4. THz-Based Sensing and Detections for the Novel SARS-CoV-2

Terahertz toroidal plasmonic metasurfaces can facilitate precise screening and detection of a variety of biomarkers through considerable field confinement at subwavelength geometries [45][46]. This property paves the way for the detection of targeted biomolecules at low concentrations in extremely diluted solutions. Ahmadivand et al. [47] used a toroidal plasmonic metasensor to sense COVID-19 spike protein at femtomolar levels. The reported sensor had a detection limit of ~4.2 fmol and a molecular weight of ~76 kDa, with a process time of around 80 min. The toroidal metasensor performed well at low concentrations, and the shift of the toroidal dipole resonance decreased dramatically and saturated with higher biomolecule concentrations ( Figure 7 ). The feasibility of employing terahertz spectroscopy for early detection of COVID-19 was also investigated in [48]. It was demonstrated that viruses with diameters smaller than SARS-COV-2 virus (120 nm) such as PRD1 (60 nm), MS2 (30 nm), Avian Influenza Virus (80–120 nm), Zika Virus (50 nm) can be detected through terahertz technology-based biosensors possessing encouraging sensitivity. These approaches could also be effective to detect coronavirus, and more research into their utility in coronavirus detection is needed. Notable performance comparison of recent biosensors for virus detection are summarized in Table 1 .

Figure 7. (a) Schematic workflow of the developed functionalized gold NPs conjugated with the respective SARS-CoV-2 antibody and spike proteins. (b) Measured transmission spectra of the THz metasensor device for different concentrations (4 fmol to 12 fmol) of SARS-CoV-2 spike protein. (c,d) Measured transmission spectra of the THz metasensor device for different concentrations (from 4 fmol to 30 fmol) of BSA and SARS-CoV-2 spike protein + BSA, respectively. Reprinted with permission from [47]. Copyright 2021 Elsevier.
Table 1. Performance comparison of recent biosensors for virus detection including SARS-CoV-2.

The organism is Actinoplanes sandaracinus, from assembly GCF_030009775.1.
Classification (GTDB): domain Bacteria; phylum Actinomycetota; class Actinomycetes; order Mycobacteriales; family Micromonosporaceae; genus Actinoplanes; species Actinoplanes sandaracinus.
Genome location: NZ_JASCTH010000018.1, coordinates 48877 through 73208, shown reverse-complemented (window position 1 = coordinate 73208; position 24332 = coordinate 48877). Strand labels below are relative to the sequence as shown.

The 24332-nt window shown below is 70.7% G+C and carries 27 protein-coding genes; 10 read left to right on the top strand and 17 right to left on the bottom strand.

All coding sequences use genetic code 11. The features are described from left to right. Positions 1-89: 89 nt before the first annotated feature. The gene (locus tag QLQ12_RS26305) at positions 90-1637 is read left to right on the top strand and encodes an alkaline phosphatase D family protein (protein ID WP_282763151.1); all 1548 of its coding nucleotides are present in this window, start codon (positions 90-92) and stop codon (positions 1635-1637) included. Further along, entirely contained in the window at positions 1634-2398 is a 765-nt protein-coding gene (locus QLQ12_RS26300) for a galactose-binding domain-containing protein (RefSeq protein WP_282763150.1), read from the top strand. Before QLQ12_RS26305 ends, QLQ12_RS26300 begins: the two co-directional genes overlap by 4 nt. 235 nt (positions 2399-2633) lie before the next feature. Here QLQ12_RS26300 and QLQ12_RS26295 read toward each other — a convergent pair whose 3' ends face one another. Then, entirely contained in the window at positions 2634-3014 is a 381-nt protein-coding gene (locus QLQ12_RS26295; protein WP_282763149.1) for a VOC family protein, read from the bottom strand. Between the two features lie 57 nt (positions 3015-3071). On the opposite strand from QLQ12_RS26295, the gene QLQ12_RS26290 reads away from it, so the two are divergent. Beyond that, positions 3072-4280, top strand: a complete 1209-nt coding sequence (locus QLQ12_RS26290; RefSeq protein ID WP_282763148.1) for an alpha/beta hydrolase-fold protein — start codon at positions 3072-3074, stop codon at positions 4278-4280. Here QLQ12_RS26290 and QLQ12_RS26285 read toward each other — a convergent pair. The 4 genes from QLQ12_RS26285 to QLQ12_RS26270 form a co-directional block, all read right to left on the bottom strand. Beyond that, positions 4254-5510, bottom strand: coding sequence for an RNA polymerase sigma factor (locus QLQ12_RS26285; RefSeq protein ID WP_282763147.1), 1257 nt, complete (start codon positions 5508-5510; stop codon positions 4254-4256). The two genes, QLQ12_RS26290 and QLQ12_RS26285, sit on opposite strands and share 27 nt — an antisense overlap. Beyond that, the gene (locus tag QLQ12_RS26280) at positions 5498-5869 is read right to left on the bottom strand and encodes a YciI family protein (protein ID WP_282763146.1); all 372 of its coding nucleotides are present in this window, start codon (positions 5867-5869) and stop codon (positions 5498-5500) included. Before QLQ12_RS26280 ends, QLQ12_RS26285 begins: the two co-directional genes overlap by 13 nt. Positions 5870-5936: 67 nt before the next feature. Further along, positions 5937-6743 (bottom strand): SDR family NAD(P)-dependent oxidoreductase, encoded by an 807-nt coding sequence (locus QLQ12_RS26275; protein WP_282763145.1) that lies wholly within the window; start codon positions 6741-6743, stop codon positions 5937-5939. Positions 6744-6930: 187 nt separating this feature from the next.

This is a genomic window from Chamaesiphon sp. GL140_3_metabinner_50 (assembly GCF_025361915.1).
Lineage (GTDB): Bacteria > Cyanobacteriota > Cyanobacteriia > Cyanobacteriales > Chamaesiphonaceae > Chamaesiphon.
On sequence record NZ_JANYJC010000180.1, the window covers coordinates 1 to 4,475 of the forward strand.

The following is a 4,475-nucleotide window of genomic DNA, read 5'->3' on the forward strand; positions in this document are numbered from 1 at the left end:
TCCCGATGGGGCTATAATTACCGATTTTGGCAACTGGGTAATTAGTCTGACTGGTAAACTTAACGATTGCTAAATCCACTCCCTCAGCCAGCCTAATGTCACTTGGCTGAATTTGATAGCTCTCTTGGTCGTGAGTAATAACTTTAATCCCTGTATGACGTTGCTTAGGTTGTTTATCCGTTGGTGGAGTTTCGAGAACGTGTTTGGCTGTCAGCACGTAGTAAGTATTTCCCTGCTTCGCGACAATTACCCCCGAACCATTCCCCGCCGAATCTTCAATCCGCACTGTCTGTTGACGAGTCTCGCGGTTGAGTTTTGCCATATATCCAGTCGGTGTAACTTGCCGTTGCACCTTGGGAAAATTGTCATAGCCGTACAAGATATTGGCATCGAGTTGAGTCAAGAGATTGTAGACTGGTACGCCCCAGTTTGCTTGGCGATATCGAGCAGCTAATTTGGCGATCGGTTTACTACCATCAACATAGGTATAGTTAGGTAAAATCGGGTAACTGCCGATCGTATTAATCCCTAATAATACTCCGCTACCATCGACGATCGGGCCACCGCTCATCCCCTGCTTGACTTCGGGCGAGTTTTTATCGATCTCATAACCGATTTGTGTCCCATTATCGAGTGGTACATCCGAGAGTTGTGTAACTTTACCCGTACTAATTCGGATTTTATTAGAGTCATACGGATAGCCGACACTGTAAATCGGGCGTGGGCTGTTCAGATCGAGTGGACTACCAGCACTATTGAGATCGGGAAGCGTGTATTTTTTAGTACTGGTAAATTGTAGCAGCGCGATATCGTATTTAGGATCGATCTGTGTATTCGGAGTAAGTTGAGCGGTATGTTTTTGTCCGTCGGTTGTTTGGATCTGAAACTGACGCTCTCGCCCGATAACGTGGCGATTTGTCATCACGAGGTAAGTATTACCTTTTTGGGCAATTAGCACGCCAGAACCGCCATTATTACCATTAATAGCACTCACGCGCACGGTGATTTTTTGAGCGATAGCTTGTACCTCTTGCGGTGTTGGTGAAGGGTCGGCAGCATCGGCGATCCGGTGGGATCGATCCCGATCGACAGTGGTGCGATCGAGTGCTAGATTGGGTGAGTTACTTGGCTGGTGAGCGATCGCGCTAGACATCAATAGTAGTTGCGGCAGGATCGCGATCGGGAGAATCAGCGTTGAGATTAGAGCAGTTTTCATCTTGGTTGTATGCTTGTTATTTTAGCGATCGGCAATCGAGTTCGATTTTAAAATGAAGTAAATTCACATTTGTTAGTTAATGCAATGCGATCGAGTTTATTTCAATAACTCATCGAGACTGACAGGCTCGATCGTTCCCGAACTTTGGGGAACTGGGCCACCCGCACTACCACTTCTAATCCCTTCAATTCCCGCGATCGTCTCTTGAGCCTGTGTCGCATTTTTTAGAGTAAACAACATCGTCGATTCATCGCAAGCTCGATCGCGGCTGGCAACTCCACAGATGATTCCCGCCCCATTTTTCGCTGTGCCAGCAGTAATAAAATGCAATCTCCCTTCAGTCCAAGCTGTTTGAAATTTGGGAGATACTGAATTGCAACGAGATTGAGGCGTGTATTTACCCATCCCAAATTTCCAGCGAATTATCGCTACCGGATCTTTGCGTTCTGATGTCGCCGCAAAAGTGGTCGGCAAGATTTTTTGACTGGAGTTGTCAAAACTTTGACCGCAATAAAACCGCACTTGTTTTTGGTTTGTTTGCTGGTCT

Concept of Work Sensitivity/LOD Detected Virus References
THz toroidal metasensor ~4.2 fmol SARS-CoV-2 spike protein [47]
Dual-functional LSPR biosensor with Au Nanoislands 0.22 pM SARS-CoV-2 spike protein [49]
Gated graphene-enhanced FET based biosensor 1.6 × 101 pfu/mL (culture medium)
2.42 × 102 copies/mL (clinical samples)
SARS-CoV-2 spike protein [50]
Au nanorod based plasmonics 111.11 deg/RIU SARS-CoV-2 spike protein [51]
Zr NPs with Zr QDs 79.15 EID/50 mL Coronavirus [52]
MIR Spectroscopic technique 95% SARS-CoV-2 [53]
Raman Spectroscopic technique 83.7–97.5% SARS-CoV-2 [54]
Thermoplasmonic-assisted dual-mode transducing (TP-DMT) 250 copies/mL SARS-CoV-2 [55]
LSPR based opto-microfluidic sensing platform with gold nanospikes 0.08 ng/mL (~0.5 pM) SARS-CoV-2 [56]
Carboxyl groups (PC)-coated magnetic nanoparticles (pcMNPs) 10 copy/mL SARS-CoV-2 RNA [57]
THz Slot antenna with silver nanowire 32.7 GHz·µm2/particle PRD1 [43]
THz Toroidal metasensor 5.81 GHz/log(pg/mL) Zika virus [46]
THz Toroidal metasensor 6.47 GHz/log (pg/mL) Zika virus [45]
THz Au nano-antenna with 2D punctured rectangular slots 0.35 THz/RIU H1N1, H9N2, H5N2 [40]
THz Rectangular Au metamaterial 80 GHz/particle/µm2 PRD1, MS2 [42]
THz SSPP Jerusalem Cross Aperture 0.5 THz/RIU AIV [58]
Hetero-assembled AuNPs sandwich-immunoassay LSPR chip 100 fg mL−1 Hepatitis B surface antigen [59]

This entry is adapted from 10.3390/bios11100349

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    Akter, N. Sensing and Detection of Viruses. Encyclopedia. Available online: https://encyclopedia.pub/entry/14759 (accessed on 22 May 2022).
    Akter N. Sensing and Detection of Viruses. Encyclopedia. Available at: https://encyclopedia.pub/entry/14759. Accessed May 22, 2022.
    Akter, Naznin. "Sensing and Detection of Viruses," Encyclopedia, https://encyclopedia.pub/entry/14759 (accessed May 22, 2022).
    Akter, N. (2021, September 29). Sensing and Detection of Viruses. In Encyclopedia. https://encyclopedia.pub/entry/14759
    Akter, Naznin. ''Sensing and Detection of Viruses.'' Encyclopedia. Web. 29 September, 2021.